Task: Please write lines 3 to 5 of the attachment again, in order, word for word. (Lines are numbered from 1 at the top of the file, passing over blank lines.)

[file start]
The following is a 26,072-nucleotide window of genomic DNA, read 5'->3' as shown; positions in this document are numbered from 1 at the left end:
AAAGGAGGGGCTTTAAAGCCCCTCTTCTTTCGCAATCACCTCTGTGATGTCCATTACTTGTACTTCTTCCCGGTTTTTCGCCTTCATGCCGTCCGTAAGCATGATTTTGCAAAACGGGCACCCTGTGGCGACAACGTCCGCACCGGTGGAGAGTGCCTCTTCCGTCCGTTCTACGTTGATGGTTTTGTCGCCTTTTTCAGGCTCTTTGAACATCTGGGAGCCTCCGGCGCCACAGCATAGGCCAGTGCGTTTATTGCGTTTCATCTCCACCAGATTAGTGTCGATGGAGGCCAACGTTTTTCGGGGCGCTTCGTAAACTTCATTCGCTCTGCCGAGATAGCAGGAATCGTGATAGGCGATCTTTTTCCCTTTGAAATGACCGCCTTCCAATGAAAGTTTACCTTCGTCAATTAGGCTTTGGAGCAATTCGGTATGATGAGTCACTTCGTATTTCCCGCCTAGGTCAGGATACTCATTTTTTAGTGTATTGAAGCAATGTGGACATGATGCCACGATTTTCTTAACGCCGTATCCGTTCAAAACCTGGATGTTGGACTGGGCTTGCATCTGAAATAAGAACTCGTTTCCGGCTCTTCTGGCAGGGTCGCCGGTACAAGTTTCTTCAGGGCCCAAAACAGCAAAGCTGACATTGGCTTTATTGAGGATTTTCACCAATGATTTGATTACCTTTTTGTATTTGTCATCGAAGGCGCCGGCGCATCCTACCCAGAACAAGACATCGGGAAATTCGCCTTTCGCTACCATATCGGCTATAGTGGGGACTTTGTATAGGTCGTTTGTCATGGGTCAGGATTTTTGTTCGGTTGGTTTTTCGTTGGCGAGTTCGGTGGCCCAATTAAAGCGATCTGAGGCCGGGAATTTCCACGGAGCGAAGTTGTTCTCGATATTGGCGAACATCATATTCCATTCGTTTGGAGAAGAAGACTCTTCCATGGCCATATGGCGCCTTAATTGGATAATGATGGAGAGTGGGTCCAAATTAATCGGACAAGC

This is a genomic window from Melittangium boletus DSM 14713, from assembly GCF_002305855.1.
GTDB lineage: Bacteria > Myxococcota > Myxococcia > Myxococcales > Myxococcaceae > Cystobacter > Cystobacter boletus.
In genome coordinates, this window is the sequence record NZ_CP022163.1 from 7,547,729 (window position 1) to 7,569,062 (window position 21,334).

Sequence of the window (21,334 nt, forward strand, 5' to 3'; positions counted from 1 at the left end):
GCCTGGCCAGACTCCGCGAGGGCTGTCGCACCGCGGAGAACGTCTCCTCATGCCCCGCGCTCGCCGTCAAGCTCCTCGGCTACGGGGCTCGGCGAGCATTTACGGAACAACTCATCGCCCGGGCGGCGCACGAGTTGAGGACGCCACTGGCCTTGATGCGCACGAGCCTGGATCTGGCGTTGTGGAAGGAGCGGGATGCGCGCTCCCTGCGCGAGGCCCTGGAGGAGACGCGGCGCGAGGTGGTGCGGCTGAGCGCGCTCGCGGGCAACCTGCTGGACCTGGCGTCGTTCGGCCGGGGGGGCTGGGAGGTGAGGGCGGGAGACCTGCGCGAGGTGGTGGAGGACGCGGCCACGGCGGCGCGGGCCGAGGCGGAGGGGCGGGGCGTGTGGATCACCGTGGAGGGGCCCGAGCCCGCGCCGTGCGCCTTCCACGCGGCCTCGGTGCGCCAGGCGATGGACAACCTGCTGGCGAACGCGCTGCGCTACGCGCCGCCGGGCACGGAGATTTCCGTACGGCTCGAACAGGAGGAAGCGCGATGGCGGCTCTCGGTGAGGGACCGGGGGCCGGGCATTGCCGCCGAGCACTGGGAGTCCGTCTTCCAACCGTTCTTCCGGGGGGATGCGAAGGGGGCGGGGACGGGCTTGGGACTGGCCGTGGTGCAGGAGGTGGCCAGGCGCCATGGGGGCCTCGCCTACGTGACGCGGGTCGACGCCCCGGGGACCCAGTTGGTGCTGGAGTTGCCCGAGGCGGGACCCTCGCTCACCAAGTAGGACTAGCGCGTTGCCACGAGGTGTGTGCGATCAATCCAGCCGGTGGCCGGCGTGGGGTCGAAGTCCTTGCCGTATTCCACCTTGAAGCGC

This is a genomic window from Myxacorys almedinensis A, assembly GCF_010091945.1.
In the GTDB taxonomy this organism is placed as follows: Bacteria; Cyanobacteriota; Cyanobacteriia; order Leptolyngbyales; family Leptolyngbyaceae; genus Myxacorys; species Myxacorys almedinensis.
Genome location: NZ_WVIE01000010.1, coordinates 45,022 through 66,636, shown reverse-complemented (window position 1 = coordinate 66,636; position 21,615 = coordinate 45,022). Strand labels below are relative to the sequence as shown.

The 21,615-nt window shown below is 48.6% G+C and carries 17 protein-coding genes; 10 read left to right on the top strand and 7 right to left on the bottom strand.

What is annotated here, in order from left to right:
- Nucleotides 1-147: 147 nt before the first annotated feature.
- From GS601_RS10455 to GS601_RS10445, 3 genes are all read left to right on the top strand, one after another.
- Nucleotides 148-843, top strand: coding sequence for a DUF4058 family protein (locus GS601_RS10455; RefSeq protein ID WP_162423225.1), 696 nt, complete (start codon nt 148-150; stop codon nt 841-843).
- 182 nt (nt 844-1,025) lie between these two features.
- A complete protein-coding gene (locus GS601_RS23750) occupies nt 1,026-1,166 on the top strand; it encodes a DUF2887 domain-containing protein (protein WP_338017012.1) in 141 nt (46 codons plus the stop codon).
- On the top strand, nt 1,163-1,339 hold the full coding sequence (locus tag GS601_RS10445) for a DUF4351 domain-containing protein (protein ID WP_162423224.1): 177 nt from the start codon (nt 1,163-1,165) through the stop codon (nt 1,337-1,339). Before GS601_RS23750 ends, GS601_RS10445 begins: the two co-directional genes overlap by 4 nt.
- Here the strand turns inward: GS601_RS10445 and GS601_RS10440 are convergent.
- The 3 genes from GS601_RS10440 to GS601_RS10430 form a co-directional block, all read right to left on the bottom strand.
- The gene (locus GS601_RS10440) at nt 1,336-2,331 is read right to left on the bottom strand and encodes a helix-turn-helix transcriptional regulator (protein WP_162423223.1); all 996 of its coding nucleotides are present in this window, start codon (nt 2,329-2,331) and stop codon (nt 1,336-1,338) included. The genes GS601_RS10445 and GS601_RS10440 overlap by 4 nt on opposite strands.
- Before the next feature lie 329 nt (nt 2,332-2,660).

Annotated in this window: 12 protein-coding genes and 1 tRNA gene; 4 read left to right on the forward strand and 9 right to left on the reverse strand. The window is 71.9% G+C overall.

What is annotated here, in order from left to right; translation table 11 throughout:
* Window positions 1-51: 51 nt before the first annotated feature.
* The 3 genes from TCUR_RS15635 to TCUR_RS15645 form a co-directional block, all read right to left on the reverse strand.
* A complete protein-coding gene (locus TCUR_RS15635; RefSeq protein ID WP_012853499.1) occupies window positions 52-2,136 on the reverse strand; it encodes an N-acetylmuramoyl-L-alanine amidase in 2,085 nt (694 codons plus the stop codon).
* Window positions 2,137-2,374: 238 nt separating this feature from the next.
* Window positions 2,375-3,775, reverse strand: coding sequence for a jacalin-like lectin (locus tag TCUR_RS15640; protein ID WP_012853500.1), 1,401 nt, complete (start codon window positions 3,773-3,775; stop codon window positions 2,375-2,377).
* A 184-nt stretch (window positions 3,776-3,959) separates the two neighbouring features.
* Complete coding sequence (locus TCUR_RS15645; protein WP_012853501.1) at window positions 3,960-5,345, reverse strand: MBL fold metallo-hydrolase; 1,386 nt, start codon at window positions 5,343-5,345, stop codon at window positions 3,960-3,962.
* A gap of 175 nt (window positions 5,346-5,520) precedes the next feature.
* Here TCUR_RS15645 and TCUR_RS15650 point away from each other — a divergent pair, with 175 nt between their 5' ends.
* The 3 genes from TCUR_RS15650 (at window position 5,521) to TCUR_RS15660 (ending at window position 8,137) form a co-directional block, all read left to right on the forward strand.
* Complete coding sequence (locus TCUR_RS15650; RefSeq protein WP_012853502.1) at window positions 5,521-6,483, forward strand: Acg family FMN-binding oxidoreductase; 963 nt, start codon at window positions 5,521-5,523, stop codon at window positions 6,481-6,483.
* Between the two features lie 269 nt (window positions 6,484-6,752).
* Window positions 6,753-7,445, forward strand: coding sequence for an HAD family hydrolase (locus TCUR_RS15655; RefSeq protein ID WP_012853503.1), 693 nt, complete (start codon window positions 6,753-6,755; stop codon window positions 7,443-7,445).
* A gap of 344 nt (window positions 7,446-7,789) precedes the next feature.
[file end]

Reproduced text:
This is a genomic window from Melittangium boletus DSM 14713, from assembly GCF_002305855.1.
GTDB lineage: Bacteria > Myxococcota > Myxococcia > Myxococcales > Myxococcaceae > Cystobacter > Cystobacter boletus.
In genome coordinates, this window is the sequence record NZ_CP022163.1 from 7,547,729 (window position 1) to 7,569,062 (window position 21,334).